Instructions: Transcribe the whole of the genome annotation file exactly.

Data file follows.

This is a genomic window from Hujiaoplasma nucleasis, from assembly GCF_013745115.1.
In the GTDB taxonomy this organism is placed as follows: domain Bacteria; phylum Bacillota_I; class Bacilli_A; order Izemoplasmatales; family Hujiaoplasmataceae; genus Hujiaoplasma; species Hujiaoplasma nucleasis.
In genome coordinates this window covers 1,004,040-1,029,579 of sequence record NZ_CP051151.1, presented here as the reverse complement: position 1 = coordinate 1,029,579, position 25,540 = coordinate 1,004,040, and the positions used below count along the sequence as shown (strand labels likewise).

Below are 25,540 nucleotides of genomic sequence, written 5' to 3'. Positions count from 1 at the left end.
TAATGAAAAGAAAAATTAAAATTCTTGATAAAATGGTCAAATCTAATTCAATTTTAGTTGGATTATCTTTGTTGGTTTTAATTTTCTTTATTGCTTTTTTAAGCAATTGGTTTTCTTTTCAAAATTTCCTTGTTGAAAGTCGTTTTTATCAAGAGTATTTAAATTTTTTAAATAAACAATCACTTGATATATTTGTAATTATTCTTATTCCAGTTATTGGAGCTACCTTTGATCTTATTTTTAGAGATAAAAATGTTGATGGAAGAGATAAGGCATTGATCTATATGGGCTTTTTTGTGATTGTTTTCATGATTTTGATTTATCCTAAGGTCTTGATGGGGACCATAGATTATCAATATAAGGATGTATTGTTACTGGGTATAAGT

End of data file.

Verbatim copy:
This is a genomic window from Hujiaoplasma nucleasis, from assembly GCF_013745115.1.
In the GTDB taxonomy this organism is placed as follows: domain Bacteria; phylum Bacillota_I; class Bacilli_A; order Izemoplasmatales; family Hujiaoplasmataceae; genus Hujiaoplasma; species Hujiaoplasma nucleasis.
In genome coordinates this window covers 1,004,040-1,029,579 of sequence record NZ_CP051151.1, presented here as the reverse complement: position 1 = coordinate 1,029,579, position 25,540 = coordinate 1,004,040, and the positions used below count along the sequence as shown (strand labels likewise).

Below are 25,540 nucleotides of genomic sequence, written 5' to 3'. Positions count from 1 at the left end.
TAATGAAAAGAAAAATTAAAATTCTTGATAAAATGGTCAAATCTAATTCAATTTTAGTTGGATTATCTTTGTTGGTTTTAATTTTCTTTATTGCTTTTTTAAGCAATTGGTTTTCTTTTCAAAATTTCCTTGTTGAAAGTCGTTTTTATCAAGAGTATTTAAATTTTTTAAATAAACAATCACTTGATATATTTGTAATTATTCTTATTCCAGTTATTGGAGCTACCTTTGATCTTATTTTTAGAGATAAAAATGTTGATGGAAGAGATAAGGCATTGATCTATATGGGCTTTTTTGTGATTGTTTTCATGATTTTGATTTATCCTAAGGTCTTGATGGGGACCATAGATTATCAATATAAGGATGTATTGTTACTGGGTATAAGT